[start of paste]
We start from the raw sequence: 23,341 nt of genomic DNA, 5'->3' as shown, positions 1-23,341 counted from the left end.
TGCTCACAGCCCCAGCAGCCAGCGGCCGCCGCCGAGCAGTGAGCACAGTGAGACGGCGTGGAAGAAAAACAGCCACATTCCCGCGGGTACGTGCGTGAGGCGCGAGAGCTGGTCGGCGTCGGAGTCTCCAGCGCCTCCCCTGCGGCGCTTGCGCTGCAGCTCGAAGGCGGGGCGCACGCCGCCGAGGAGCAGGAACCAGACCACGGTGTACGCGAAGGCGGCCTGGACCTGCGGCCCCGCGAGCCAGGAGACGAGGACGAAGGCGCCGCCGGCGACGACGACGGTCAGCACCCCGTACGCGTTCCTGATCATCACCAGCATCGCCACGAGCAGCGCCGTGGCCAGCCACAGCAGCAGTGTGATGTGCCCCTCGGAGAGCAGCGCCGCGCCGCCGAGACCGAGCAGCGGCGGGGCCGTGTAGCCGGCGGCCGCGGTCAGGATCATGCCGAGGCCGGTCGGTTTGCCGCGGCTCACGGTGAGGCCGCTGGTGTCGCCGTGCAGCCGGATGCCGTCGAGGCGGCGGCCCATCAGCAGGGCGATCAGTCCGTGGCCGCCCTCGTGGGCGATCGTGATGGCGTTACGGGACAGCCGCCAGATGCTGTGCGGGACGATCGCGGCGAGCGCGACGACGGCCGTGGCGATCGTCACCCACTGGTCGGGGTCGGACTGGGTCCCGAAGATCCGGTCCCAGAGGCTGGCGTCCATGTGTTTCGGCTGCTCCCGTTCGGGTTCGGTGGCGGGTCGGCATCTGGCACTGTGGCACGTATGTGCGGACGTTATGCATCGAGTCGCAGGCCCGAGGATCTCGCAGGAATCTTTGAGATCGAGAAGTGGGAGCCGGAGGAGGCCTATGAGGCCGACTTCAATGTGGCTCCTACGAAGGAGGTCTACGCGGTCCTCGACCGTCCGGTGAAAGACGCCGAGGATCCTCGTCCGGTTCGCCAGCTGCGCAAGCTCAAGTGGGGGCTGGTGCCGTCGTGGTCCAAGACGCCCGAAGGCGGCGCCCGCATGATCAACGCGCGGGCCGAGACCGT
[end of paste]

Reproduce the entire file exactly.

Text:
We start from the raw sequence: 23,341 nt of genomic DNA, 5'->3' as shown, positions 1-23,341 counted from the left end.
TGCTCACAGCCCCAGCAGCCAGCGGCCGCCGCCGAGCAGTGAGCACAGTGAGACGGCGTGGAAGAAAAACAGCCACATTCCCGCGGGTACGTGCGTGAGGCGCGAGAGCTGGTCGGCGTCGGAGTCTCCAGCGCCTCCCCTGCGGCGCTTGCGCTGCAGCTCGAAGGCGGGGCGCACGCCGCCGAGGAGCAGGAACCAGACCACGGTGTACGCGAAGGCGGCCTGGACCTGCGGCCCCGCGAGCCAGGAGACGAGGACGAAGGCGCCGCCGGCGACGACGACGGTCAGCACCCCGTACGCGTTCCTGATCATCACCAGCATCGCCACGAGCAGCGCCGTGGCCAGCCACAGCAGCAGTGTGATGTGCCCCTCGGAGAGCAGCGCCGCGCCGCCGAGACCGAGCAGCGGCGGGGCCGTGTAGCCGGCGGCCGCGGTCAGGATCATGCCGAGGCCGGTCGGTTTGCCGCGGCTCACGGTGAGGCCGCTGGTGTCGCCGTGCAGCCGGATGCCGTCGAGGCGGCGGCCCATCAGCAGGGCGATCAGTCCGTGGCCGCCCTCGTGGGCGATCGTGATGGCGTTACGGGACAGCCGCCAGATGCTGTGCGGGACGATCGCGGCGAGCGCGACGACGGCCGTGGCGATCGTCACCCACTGGTCGGGGTCGGACTGGGTCCCGAAGATCCGGTCCCAGAGGCTGGCGTCCATGTGTTTCGGCTGCTCCCGTTCGGGTTCGGTGGCGGGTCGGCATCTGGCACTGTGGCACGTATGTGCGGACGTTATGCATCGAGTCGCAGGCCCGAGGATCTCGCAGGAATCTTTGAGATCGAGAAGTGGGAGCCGGAGGAGGCCTATGAGGCCGACTTCAATGTGGCTCCTACGAAGGAGGTCTACGCGGTCCTCGACCGTCCGGTGAAAGACGCCGAGGATCCTCGTCCGGTTCGCCAGCTGCGCAAGCTCAAGTGGGGGCTGGTGCCGTCGTGGTCCAAGACGCCCGAAGGCGGCGCCCGCATGATCAACGCGCGGGCCGAGACCGT